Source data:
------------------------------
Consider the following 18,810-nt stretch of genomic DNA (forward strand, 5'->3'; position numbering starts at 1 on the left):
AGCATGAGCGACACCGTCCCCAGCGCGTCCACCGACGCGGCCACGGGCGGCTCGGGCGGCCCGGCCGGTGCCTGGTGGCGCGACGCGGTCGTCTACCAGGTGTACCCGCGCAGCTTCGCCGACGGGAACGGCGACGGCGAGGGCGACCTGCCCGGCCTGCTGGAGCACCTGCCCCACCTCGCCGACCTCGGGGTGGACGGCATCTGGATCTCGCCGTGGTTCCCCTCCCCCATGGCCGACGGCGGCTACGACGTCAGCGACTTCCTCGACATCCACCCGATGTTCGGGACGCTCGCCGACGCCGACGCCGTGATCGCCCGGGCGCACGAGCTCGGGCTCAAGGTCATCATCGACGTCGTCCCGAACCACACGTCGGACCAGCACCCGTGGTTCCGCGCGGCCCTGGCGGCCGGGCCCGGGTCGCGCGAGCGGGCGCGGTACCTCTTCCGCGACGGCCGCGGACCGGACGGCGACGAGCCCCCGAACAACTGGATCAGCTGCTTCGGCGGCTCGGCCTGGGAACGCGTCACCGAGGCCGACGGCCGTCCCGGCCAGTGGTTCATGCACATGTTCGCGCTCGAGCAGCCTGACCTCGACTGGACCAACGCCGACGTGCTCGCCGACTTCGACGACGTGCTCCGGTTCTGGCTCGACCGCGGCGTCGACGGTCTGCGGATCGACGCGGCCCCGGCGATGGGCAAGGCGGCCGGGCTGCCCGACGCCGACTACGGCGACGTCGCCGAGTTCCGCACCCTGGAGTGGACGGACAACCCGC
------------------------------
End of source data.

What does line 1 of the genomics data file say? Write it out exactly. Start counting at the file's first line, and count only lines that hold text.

Consider the following 18,810-nt stretch of genomic DNA (forward strand, 5'->3'; position numbering starts at 1 on the left):